Southside Jacksonville evangelist Doris Rodgers spent her Friday morning posted outside the Northside’s Highlands Regional Library, one of Jacksonville’s early voting sites. She wasn’t holding a Bible or talking about her faith but saw this morning as another kind of ministry: She’s one of more than 25 Jacksonville faith leaders trained as a “poll chaplain,” tasked with ensuring voters feel safe casting a ballot.
Voter intimidation is illegal under Florida law, but voting-rights groups say the state’s high-profile voting fraud arrests, and recent reports of armed “vigilante” ballot box watchers in Arizona, could scare some legal voters out of casting a ballot. The national organization Faiths United to Save Democracy hopes poll chaplains can help diffuse those concerns – especially for “people of color, the elderly, and the poor.”
“This particular precinct is normally pretty quiet,“ Rodgers said outside the library Friday. But if voters “seem to be having some agitation, we step in and ask questions.” She also looks out for elderly voters who might have “mobility issues, and we help there where we can.”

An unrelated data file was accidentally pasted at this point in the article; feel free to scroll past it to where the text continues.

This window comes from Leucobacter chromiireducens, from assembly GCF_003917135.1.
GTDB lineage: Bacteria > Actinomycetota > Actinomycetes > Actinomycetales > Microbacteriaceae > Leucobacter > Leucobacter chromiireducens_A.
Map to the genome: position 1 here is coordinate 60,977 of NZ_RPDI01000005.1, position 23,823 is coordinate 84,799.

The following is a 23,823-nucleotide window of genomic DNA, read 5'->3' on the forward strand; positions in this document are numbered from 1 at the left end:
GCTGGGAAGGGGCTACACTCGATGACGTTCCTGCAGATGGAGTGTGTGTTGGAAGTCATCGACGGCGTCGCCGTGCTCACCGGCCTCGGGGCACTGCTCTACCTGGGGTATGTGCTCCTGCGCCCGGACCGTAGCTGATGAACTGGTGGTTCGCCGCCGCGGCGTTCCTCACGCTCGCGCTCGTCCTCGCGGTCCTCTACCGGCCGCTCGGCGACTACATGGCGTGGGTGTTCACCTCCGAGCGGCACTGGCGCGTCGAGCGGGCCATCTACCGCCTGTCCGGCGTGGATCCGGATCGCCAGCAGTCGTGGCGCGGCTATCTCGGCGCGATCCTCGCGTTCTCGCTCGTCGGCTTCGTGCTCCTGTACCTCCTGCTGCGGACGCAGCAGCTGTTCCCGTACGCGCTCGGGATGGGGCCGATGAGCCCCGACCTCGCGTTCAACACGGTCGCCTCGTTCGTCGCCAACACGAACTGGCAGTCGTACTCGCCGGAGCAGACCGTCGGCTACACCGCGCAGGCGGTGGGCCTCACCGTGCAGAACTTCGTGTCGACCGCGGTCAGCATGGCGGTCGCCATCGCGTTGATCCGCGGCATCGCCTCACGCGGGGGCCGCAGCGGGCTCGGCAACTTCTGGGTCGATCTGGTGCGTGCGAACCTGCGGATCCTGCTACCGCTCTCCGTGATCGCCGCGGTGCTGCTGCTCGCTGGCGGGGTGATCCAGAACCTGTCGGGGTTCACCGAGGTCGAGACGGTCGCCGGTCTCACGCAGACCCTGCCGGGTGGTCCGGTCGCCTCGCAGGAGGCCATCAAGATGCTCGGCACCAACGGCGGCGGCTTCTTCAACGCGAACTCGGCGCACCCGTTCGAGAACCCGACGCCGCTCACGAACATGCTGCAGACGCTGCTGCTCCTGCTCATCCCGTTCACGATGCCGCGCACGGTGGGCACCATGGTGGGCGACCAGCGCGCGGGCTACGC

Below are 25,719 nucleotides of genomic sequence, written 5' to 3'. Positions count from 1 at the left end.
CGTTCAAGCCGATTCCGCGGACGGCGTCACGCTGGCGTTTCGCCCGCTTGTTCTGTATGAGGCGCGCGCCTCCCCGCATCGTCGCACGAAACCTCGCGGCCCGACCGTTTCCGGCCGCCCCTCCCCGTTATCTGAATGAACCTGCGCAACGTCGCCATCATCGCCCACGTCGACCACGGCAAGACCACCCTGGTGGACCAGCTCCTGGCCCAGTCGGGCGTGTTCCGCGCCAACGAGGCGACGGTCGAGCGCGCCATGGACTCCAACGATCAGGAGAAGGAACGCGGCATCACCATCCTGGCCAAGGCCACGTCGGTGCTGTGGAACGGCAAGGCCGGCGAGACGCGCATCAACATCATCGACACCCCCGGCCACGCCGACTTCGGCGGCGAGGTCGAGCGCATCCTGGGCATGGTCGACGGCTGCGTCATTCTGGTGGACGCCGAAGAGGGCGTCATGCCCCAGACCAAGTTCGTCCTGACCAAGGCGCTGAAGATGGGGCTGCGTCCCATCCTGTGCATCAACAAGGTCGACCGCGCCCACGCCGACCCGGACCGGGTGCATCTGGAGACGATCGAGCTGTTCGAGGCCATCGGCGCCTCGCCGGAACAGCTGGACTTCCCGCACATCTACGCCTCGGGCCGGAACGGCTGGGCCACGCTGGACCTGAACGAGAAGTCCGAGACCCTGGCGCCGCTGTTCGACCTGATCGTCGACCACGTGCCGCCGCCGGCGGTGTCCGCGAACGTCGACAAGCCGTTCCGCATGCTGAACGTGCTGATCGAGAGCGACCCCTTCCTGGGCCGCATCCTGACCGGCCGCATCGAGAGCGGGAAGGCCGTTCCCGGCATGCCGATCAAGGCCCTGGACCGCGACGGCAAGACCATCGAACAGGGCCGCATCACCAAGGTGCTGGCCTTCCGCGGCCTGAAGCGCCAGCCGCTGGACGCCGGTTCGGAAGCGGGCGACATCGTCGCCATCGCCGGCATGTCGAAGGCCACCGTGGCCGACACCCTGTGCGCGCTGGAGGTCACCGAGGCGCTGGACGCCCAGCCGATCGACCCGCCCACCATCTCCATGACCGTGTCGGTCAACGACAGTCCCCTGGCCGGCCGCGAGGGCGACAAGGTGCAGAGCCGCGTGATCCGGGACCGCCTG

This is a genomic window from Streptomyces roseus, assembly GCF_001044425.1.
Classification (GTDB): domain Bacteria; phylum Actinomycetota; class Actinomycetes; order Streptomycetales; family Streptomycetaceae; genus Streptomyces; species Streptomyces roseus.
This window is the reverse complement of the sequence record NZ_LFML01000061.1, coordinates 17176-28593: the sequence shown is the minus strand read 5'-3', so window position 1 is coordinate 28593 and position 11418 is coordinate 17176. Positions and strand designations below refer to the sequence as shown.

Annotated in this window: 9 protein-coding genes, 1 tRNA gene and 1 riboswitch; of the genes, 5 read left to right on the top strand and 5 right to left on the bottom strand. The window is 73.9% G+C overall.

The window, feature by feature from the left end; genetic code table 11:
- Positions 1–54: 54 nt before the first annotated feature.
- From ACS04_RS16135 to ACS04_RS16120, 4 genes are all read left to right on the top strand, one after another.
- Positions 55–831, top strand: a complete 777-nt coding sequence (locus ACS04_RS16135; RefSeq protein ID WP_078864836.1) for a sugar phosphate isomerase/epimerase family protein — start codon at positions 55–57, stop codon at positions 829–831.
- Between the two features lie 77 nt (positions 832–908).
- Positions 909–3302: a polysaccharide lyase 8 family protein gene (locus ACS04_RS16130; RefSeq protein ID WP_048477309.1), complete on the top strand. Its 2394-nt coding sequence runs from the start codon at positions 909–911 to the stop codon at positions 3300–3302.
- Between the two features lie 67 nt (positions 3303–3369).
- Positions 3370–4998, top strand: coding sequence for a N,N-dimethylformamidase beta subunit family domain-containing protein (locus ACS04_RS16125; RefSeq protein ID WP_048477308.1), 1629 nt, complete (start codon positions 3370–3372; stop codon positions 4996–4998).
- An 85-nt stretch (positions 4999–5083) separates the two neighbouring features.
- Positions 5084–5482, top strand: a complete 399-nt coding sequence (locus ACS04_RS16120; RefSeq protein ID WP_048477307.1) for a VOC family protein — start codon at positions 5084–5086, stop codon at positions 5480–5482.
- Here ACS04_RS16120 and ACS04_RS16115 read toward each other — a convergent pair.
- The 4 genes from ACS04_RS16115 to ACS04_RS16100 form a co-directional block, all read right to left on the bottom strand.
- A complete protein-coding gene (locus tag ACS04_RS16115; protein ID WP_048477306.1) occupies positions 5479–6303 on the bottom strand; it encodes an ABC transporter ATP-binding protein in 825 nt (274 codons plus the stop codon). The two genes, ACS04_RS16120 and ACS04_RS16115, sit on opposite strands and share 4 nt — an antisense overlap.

Duval County Supervisor of Elections Mike Hogan says there was one altercation during early voting, when a woman who claimed to be a poll watcher yelled and hit an employee at the Prime Osborn Convention Center. He says the Jacksonville Sheriff’s Office asked the woman to leave, and there haven’t been any incidents since.
Still, Faiths United to Save Democracy says it’s targeting Florida (along with nine other states) because of “new voter restrictions or organized voter intimidation campaigns.” The organization’s coordinator, Rev. Barbara Williams-Skinner says they also used voter complaint data to decide which precincts to send poll chaplains to.
“Lawyers’ Committee for Civil Rights received over 200,000 complaints in the last election, (in) largely Black, Brown and low-income communities,” Williams-Skinner says.
Tracking voter intimidation
Florida Secretary of State Cord Byrd did not provide the number of statewide voter intimidation complaints he has received, by request of Jacksonville Today, nor has he publicly mentioned voter intimidation — a third degree felony — this election cycle.